The 1920s were a fascinating time of automotive engineering innovation, with engineers on both sides of the Atlantic finding new ways to extract more power from their cars. Mercedes-Benz was one of the companies with many successes in engine engineering and one of those engines was the amazing SSK of the late 20s.
The SSK is an open-top car that looks a lot like its contemporaries, however, it rides low to the ground and has a massive 7.0-liter 6-cylinder engine. In 1928, Mercedes-Benz had already been a company in one form or another for nearly fifty years, with its founder, Carl Benz, being the inventor of the car itself. Consequently, Mercedes was already a leader in the industry, and its cars were known to be technologically advanced, well-built, and winners on the racetrack. The race-prepared models used the same six-cylinder engine fitted with a Roots-style fan for 300 horsepower, according to the Rev Institute. The manufacturer posted the rating for the road version at 200 horsepower.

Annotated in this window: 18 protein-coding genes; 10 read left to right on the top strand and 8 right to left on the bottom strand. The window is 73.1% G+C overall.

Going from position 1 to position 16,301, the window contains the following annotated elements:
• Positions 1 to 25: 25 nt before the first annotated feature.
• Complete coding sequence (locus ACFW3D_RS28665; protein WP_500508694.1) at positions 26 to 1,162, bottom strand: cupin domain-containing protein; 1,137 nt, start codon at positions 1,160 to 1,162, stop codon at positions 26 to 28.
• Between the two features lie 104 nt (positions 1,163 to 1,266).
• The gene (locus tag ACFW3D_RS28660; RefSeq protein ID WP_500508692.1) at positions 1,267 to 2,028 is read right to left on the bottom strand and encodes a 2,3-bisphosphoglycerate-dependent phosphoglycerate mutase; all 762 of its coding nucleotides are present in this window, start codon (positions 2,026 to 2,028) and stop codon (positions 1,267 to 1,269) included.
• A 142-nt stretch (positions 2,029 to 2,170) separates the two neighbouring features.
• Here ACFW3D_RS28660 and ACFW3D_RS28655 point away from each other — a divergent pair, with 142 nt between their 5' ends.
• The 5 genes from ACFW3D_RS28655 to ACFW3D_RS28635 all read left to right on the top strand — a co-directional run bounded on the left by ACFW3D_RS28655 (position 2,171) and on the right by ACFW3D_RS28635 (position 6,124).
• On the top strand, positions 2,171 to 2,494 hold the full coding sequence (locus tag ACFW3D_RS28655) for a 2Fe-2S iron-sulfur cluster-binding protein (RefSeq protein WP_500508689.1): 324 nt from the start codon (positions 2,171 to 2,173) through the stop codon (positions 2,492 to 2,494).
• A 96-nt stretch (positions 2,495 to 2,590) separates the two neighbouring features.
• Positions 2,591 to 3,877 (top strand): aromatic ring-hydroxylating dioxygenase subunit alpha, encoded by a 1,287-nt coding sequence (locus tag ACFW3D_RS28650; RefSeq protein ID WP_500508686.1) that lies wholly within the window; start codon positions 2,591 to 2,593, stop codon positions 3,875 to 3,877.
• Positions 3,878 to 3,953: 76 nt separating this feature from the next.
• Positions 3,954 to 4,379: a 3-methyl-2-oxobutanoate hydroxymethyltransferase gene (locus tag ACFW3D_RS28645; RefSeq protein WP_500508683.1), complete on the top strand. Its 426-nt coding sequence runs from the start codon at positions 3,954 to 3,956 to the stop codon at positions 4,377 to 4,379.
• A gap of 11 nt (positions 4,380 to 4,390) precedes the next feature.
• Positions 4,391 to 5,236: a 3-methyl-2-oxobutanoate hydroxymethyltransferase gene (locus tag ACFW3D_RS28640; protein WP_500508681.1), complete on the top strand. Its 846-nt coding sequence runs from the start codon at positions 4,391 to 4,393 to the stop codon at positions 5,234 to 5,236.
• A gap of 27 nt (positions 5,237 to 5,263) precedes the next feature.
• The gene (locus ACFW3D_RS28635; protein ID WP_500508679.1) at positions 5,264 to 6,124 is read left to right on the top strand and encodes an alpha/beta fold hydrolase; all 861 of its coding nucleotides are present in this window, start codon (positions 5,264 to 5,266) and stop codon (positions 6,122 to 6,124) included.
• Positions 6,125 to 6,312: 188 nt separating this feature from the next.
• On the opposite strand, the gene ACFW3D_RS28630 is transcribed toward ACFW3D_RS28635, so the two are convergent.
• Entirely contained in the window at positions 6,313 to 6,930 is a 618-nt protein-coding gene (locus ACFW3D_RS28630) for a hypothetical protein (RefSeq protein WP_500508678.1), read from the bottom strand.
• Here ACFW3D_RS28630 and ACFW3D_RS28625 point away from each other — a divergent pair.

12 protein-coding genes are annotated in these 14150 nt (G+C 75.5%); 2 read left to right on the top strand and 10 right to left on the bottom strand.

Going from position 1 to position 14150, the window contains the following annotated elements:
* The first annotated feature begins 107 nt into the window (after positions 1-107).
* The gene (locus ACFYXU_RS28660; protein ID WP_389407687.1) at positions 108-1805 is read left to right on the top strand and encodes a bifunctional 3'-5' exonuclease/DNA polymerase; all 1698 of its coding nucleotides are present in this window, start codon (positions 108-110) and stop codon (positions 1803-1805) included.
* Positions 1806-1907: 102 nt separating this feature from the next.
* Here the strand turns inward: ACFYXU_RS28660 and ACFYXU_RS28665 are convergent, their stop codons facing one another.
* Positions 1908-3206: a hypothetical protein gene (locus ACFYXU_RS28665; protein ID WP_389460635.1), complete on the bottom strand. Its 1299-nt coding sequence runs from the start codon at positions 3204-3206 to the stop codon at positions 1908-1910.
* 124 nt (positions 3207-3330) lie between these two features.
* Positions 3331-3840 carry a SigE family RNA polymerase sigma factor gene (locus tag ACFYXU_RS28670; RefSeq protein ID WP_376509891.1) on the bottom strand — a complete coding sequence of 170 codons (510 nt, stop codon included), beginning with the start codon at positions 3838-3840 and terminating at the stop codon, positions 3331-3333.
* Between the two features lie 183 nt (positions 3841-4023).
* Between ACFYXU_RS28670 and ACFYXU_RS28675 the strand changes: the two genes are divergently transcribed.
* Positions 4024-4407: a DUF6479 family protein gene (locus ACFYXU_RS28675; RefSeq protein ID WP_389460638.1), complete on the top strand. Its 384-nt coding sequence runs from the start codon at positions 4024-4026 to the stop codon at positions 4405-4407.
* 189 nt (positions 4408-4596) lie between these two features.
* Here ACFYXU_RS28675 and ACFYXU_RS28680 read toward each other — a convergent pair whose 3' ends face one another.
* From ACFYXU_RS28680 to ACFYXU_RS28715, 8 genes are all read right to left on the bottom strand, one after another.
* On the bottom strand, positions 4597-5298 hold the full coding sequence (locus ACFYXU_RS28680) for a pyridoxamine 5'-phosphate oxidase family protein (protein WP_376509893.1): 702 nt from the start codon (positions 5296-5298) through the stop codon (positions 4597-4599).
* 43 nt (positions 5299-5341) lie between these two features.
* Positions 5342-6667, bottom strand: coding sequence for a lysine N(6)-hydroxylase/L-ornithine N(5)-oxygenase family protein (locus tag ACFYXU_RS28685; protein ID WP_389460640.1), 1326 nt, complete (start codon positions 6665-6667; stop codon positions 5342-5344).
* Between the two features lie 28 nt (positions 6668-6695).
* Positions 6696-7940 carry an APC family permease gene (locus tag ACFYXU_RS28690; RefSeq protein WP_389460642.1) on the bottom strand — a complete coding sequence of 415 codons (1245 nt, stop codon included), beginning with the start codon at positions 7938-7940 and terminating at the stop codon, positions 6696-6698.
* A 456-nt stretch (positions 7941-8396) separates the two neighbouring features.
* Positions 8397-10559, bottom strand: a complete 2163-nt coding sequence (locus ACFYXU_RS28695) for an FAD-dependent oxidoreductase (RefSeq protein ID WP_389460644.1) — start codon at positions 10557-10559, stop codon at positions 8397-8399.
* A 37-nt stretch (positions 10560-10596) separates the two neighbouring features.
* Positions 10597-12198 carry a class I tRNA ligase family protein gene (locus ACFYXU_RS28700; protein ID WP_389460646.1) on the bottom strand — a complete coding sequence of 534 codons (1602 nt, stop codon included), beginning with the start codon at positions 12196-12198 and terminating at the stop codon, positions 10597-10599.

Whether it has 200 or 300 horsepower, the SSK is a magnificent example of early 20th century engineering and design. The car is a fine example of Mercedes at the top of its game in the interwar period. With only 31 models made, auctions don’t happen often. Bonham’s most recent sale in 2004 resulted in a winning bid of almost $5 million.
[Featured image by Chattus via Wikimedia Commons | Cropped and scaled | CC BY-SA 4.0]
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